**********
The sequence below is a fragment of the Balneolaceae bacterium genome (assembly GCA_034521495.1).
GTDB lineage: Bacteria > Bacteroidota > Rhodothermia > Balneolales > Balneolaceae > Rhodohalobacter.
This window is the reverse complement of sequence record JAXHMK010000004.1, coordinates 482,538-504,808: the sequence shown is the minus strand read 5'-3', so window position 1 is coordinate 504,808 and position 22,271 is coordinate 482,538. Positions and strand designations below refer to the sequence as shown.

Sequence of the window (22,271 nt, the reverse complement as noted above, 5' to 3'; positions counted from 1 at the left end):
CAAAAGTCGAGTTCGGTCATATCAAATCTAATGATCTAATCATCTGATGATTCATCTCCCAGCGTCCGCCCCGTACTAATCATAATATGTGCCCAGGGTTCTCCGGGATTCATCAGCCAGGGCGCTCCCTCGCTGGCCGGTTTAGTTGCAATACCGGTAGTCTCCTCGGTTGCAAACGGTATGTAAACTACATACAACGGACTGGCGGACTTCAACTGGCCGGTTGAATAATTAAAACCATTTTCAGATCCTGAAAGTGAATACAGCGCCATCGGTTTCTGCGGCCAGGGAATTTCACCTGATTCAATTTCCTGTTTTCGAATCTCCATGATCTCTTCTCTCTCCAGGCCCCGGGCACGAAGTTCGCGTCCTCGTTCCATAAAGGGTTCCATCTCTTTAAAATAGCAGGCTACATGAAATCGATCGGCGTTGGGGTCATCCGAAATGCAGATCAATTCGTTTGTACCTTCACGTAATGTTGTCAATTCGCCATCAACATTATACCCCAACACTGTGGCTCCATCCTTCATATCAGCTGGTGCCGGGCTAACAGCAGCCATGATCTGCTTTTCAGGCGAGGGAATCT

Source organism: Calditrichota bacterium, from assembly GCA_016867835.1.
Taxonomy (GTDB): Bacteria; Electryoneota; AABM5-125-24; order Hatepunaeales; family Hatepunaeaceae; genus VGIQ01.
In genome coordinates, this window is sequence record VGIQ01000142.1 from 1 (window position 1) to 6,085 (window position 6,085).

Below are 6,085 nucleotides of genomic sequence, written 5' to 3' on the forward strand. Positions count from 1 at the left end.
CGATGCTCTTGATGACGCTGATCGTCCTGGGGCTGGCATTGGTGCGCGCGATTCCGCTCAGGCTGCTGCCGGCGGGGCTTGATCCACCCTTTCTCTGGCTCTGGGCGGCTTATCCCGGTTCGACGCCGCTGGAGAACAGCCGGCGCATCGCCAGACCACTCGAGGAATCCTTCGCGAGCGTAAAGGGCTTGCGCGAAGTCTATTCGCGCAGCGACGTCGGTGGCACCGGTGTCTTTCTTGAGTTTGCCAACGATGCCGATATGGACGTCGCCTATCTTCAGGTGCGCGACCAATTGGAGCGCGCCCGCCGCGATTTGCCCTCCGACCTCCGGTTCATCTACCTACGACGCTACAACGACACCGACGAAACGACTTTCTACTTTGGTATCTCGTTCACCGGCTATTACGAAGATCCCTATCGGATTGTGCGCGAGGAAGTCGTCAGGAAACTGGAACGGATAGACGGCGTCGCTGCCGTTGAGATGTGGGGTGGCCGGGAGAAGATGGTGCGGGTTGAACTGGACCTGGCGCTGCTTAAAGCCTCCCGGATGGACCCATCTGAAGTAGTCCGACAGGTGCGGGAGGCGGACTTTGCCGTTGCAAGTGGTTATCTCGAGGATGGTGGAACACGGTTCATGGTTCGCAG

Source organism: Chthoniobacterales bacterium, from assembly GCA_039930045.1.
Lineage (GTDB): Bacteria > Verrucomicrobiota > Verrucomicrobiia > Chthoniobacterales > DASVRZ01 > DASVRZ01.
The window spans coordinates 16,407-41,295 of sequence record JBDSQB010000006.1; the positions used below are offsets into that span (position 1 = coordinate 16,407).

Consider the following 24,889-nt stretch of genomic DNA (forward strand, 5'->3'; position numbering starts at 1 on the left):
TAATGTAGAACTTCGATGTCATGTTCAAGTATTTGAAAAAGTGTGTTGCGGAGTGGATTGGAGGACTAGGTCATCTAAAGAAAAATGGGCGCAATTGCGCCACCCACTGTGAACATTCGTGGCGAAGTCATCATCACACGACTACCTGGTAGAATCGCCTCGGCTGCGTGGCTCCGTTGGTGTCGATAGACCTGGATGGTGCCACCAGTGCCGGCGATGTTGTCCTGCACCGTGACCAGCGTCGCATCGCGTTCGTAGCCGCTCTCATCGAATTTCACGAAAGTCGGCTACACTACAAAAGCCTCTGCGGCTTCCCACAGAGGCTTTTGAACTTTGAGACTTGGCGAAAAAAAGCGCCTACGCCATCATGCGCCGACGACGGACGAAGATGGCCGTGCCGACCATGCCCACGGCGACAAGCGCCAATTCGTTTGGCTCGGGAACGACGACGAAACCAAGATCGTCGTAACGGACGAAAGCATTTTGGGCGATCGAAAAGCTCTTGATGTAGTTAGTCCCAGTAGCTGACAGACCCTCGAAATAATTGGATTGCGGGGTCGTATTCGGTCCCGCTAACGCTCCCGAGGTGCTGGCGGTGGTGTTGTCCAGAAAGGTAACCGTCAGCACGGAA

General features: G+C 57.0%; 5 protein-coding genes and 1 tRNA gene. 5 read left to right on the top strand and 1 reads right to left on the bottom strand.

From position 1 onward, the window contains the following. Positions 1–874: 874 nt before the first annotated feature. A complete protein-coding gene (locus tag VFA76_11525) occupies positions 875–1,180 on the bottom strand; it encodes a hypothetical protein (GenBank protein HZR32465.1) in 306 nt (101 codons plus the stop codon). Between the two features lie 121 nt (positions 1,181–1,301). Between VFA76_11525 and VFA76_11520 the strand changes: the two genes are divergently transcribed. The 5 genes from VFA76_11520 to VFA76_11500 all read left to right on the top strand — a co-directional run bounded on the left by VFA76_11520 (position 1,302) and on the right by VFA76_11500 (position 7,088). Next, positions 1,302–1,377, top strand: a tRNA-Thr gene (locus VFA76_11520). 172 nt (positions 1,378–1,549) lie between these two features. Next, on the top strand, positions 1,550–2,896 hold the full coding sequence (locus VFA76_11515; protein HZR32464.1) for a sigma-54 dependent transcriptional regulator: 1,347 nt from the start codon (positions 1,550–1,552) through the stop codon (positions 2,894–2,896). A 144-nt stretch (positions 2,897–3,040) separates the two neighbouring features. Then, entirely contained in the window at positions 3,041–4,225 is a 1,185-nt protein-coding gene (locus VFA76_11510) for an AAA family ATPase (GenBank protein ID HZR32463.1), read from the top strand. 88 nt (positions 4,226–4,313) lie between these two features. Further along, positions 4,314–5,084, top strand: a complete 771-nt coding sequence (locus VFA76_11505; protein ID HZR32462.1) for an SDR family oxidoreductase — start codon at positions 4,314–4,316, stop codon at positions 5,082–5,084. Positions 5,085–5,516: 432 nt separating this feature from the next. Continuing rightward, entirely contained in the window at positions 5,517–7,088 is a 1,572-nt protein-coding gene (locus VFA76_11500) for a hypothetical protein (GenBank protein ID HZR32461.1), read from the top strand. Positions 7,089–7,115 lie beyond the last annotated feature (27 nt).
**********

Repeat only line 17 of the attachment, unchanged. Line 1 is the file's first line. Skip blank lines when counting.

From position 1 onward, the window contains the following. Positions 1–874: 874 nt before the first annotated feature. A complete protein-coding gene (locus tag VFA76_11525) occupies positions 875–1,180 on the bottom strand; it encodes a hypothetical protein (GenBank protein HZR32465.1) in 306 nt (101 codons plus the stop codon). Between the two features lie 121 nt (positions 1,181–1,301). Between VFA76_11525 and VFA76_11520 the strand changes: the two genes are divergently transcribed. The 5 genes from VFA76_11520 to VFA76_11500 all read left to right on the top strand — a co-directional run bounded on the left by VFA76_11520 (position 1,302) and on the right by VFA76_11500 (position 7,088). Next, positions 1,302–1,377, top strand: a tRNA-Thr gene (locus VFA76_11520). 172 nt (positions 1,378–1,549) lie between these two features. Next, on the top strand, positions 1,550–2,896 hold the full coding sequence (locus VFA76_11515; protein HZR32464.1) for a sigma-54 dependent transcriptional regulator: 1,347 nt from the start codon (positions 1,550–1,552) through the stop codon (positions 2,894–2,896). A 144-nt stretch (positions 2,897–3,040) separates the two neighbouring features. Then, entirely contained in the window at positions 3,041–4,225 is a 1,185-nt protein-coding gene (locus VFA76_11510) for an AAA family ATPase (GenBank protein ID HZR32463.1), read from the top strand. 88 nt (positions 4,226–4,313) lie between these two features. Further along, positions 4,314–5,084, top strand: a complete 771-nt coding sequence (locus VFA76_11505; protein ID HZR32462.1) for an SDR family oxidoreductase — start codon at positions 4,314–4,316, stop codon at positions 5,082–5,084. Positions 5,085–5,516: 432 nt separating this feature from the next. Continuing rightward, entirely contained in the window at positions 5,517–7,088 is a 1,572-nt protein-coding gene (locus VFA76_11500) for a hypothetical protein (GenBank protein ID HZR32461.1), read from the top strand. Positions 7,089–7,115 lie beyond the last annotated feature (27 nt).